Global risk-adjusted property catastrophe reinsurance rates-on-line rose by an estimated 6% at the January 2021 reinsurance renewals, according to analysis by Howden Broking.
That’s the biggest year-over-year increase in property catastrophe reinsurance rates seen in more than a decade, the broking group arm of Hyperion explained.
At the same time, Howden sees retrocessional reinsurance rates as having risen by 13%, with a cumulative increase of more than 50% now evident over the last four years.
First, property catastrophe reinsurance, where rates have now been flat to rising since January 2018.
On Howden’s data, global risk-adjusted property-catastrophe reinsurance rates-on-line rose by an average of 6% at the January 1st 2021 renewals, as the chart above shows.
This was better than the roughly flat outcome of the January reinsurance renewals a year earlier, and the biggest year-over-year increase in more than a decade, Howden explained.
Key in driving the better rate environment were loss experience from COVID-19 and another hyperactive natural catastrophe year, the broker said.
Notably, the European catastrophe reinsurance renewals saw price increases for the first time in many years.
“A notable development was nevertheless observed in Europe: the almost habitual experience of flat-to-down renewals relented, as the balance of power shifted slightly towards markets who were able to point to low margins and significant COVID-related business interruption losses emanating from European insurers,” Howden explained.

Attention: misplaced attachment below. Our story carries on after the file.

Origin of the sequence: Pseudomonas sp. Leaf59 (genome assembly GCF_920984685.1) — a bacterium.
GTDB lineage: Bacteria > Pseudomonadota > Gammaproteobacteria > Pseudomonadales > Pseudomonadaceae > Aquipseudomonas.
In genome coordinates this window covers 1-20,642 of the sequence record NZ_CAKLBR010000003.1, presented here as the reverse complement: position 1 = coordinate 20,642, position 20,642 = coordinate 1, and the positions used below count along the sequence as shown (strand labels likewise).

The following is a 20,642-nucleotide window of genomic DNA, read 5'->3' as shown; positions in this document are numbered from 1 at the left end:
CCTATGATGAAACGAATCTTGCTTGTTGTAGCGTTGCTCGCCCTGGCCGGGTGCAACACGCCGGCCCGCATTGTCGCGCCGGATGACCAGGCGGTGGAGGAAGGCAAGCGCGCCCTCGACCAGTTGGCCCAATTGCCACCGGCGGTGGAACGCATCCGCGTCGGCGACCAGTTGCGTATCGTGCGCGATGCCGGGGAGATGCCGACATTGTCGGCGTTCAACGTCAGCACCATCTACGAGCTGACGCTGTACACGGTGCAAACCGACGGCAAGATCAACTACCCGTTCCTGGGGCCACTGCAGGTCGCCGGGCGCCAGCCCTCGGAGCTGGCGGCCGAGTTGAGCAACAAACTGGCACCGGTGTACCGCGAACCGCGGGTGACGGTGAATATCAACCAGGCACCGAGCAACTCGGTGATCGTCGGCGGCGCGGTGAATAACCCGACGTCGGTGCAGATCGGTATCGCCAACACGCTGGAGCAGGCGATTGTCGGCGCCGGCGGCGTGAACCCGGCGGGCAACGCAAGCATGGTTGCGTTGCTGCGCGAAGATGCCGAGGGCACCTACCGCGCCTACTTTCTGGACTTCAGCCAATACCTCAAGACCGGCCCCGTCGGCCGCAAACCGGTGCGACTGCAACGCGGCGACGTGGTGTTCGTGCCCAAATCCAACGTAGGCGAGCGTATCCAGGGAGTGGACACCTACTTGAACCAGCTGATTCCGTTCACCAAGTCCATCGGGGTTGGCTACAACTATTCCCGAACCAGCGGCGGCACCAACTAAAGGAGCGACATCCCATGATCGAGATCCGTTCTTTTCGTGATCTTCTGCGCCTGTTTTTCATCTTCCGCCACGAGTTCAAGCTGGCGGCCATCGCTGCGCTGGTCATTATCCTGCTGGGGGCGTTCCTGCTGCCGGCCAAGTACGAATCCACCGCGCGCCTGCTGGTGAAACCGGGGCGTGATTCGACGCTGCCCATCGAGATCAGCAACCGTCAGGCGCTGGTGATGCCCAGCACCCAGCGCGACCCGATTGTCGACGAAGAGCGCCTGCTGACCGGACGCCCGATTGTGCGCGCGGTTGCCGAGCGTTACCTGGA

Next, retrocessional reinsurance, where increases have been running ahead of reinsurance due to more severely contracted levels of capacity.
“Another year of losses and limited capacity in the retrocession market resulted in risk- adjusted retrocession catastrophe excess-of-loss rates-on-line rising by 13% on average at 1 January 2021,” Howden said, which you can see in the chart above.
Capital inflows did cap rises below where expectations had been set, Howden acknowledged, but now four consecutive years of price increases have returned the cost of retrocessional reinsurance protection to levels last seen in January 2013, the broker explained.
Howden said that in retrocession “the soft market declines have now reversed fully” which it believes equates to a roughly 50% increase in retro pricing over just the last four years.
Collateralised capacity supplied to the retrocession market has declined, as investors shied away from some collateralised reinsurance and reinsurance sidecar deals, Howden explained.
But, the catastrophe bond market saw record activity levels, as our new report details in full, which helped to fill some gaps in retro programs at efficient rates.
The frequency of catastrophe loss events in 2020 meant that aggregate retrocession covers bore the brunt of the rate increases, with aggregate protection at a premium at the January 2021 renewals, Howden said.
Ceding companies adjusted their towers to deal with retro market conditions and Howden said that some of the more strongly-capitalised retrocession buyers looked to retain more risk.
While the more leveraged reinsurers attempted to restructure retro programmes to increase their affordability, taking steps such as moving from aggregate covers to per-occurrence retro, or by narrowing coverage from all perils to named perils only.
In addition, accessing the catastrophe bond market where capacity availability was more favourable was seen as another way large retro buyers managed the tighter and firmer retro renewal market conditions.